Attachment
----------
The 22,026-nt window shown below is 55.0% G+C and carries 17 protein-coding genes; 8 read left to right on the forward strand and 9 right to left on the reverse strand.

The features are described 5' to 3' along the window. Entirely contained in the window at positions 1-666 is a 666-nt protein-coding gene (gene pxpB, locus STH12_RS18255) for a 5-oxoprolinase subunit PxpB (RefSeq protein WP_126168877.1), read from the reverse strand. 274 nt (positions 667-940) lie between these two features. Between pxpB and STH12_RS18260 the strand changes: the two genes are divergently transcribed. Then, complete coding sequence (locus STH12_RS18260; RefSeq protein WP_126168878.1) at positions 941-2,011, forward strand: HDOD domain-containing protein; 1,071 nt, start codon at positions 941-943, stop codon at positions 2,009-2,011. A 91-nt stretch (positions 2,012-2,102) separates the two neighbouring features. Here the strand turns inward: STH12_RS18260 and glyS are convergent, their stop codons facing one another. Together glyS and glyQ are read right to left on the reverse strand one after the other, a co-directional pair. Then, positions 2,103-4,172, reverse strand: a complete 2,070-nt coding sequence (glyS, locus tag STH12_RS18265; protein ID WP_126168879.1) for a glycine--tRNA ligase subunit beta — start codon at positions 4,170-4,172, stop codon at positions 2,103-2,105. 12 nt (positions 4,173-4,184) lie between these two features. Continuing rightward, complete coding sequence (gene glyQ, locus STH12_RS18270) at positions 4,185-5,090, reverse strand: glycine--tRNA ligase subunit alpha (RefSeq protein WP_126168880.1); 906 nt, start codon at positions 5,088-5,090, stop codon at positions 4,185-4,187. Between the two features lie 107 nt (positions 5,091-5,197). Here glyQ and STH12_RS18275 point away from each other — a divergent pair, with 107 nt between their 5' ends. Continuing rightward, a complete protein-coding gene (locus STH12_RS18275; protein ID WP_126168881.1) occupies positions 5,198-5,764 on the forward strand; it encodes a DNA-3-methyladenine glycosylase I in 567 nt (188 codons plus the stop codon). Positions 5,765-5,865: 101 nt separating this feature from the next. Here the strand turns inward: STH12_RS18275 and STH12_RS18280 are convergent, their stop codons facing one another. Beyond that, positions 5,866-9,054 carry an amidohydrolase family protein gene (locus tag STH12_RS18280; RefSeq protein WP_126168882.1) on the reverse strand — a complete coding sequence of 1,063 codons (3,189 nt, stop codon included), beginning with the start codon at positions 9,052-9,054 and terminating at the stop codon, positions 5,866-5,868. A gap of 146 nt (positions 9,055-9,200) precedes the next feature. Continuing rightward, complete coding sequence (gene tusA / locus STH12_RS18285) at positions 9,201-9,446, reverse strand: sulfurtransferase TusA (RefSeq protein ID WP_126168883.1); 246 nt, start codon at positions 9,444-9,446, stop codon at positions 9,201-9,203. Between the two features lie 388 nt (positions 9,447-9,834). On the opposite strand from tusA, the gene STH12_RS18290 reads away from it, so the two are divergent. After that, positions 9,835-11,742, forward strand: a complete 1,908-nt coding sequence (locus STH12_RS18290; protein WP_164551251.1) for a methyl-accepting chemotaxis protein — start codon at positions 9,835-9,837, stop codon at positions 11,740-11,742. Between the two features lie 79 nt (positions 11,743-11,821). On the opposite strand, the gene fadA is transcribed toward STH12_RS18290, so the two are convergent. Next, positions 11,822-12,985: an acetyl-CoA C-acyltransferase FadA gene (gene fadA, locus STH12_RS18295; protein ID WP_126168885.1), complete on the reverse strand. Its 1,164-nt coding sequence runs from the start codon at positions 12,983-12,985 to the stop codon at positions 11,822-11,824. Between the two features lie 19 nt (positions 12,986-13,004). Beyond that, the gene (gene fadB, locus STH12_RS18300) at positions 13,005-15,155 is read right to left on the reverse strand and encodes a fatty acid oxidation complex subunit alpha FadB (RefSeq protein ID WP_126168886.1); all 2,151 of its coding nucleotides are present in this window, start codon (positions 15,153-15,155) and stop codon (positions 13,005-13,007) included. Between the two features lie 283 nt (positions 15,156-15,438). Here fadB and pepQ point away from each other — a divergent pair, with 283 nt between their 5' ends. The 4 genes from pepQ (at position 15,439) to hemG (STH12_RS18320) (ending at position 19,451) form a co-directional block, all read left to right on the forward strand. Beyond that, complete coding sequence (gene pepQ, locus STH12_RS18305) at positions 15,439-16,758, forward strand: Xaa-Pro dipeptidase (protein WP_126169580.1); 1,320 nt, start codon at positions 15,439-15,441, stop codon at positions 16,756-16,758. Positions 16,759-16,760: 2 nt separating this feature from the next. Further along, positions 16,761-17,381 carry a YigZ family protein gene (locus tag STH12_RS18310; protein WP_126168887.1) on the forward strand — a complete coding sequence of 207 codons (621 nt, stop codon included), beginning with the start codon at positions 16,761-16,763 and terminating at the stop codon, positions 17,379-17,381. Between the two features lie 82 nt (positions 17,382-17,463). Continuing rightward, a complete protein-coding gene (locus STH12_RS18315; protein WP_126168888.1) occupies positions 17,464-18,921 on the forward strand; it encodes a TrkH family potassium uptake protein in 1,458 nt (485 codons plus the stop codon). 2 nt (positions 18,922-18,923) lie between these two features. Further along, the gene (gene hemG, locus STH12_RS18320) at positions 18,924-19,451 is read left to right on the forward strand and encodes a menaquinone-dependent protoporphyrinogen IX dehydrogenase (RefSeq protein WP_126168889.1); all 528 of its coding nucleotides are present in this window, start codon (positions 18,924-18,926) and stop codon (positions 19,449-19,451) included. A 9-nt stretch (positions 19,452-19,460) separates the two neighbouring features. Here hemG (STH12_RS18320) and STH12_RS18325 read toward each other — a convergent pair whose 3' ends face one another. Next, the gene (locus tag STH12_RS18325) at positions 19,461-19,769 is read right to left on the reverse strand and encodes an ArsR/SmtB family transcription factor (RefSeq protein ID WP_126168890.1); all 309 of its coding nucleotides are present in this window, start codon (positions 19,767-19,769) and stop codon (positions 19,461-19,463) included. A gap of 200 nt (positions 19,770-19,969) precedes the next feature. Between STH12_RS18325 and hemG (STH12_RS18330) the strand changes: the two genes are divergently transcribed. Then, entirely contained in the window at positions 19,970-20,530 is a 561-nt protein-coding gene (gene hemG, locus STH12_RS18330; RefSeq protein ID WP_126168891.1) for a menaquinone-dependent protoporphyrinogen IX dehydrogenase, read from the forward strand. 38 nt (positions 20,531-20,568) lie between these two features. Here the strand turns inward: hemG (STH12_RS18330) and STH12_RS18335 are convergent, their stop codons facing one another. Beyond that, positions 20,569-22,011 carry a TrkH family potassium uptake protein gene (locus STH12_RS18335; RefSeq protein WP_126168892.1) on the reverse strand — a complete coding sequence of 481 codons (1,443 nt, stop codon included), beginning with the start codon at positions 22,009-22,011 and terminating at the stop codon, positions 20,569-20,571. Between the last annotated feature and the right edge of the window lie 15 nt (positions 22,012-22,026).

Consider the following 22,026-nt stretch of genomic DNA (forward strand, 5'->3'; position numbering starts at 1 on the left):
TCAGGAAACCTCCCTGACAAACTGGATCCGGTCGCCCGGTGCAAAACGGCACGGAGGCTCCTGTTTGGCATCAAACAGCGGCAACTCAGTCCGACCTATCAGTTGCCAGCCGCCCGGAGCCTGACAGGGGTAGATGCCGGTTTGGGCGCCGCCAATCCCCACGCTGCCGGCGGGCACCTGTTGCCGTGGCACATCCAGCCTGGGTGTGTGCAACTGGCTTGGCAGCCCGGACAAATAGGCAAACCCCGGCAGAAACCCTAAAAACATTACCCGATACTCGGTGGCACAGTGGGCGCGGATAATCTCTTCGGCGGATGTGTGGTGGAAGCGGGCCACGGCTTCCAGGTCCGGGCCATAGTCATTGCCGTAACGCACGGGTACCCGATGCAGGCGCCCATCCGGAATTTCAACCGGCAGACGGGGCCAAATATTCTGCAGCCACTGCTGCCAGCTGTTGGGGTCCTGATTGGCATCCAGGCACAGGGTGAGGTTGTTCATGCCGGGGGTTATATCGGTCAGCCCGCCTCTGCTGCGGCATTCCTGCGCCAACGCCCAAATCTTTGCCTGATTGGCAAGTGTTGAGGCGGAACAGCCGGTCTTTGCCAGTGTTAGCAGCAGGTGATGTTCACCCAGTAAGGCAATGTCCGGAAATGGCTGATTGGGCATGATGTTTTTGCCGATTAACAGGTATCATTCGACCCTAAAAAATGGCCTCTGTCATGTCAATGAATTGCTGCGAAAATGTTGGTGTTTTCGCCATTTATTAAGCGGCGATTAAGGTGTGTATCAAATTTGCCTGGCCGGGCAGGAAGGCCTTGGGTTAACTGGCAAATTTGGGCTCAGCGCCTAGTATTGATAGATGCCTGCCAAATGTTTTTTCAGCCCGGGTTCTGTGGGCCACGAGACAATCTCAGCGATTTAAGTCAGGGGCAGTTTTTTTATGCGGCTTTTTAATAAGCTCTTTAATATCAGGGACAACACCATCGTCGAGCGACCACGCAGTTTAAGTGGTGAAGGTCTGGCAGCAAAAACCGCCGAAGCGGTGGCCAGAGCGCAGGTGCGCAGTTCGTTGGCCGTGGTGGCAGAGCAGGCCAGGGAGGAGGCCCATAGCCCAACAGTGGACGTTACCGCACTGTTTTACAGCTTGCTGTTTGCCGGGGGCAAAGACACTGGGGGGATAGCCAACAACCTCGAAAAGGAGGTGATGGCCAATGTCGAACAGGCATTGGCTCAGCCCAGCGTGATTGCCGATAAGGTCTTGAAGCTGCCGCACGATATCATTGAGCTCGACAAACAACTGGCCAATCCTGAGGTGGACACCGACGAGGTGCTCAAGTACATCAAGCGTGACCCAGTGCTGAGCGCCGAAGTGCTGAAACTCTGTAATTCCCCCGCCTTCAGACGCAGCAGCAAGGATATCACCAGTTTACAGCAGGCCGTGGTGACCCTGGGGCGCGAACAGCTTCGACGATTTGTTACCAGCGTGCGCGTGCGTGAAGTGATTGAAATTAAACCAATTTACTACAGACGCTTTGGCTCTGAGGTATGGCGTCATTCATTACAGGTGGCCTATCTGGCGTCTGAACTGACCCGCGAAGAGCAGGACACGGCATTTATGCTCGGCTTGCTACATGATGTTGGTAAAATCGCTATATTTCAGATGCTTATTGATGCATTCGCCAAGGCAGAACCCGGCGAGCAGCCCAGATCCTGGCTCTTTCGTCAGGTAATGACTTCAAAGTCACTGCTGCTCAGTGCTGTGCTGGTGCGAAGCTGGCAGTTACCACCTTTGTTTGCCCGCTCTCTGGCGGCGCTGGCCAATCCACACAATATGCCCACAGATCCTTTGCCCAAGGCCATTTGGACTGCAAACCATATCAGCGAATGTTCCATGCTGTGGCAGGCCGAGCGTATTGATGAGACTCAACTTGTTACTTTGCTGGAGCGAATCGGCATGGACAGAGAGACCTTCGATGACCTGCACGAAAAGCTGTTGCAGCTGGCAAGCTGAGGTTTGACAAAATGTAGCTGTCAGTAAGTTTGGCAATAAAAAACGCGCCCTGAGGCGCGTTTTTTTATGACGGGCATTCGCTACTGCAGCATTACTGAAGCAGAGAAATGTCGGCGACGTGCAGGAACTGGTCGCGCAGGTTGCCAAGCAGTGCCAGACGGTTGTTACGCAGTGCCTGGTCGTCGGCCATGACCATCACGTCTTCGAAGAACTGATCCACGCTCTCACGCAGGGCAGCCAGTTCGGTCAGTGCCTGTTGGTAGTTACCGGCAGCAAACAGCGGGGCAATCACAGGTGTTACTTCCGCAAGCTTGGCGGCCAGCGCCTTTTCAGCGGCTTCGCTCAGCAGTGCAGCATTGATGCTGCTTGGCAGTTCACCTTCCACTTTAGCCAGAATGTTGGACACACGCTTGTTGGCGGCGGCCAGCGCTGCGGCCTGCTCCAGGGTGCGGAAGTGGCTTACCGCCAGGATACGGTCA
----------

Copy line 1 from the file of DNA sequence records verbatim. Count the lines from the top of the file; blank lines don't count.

The 22,026-nt window shown below is 55.0% G+C and carries 17 protein-coding genes; 8 read left to right on the forward strand and 9 right to left on the reverse strand.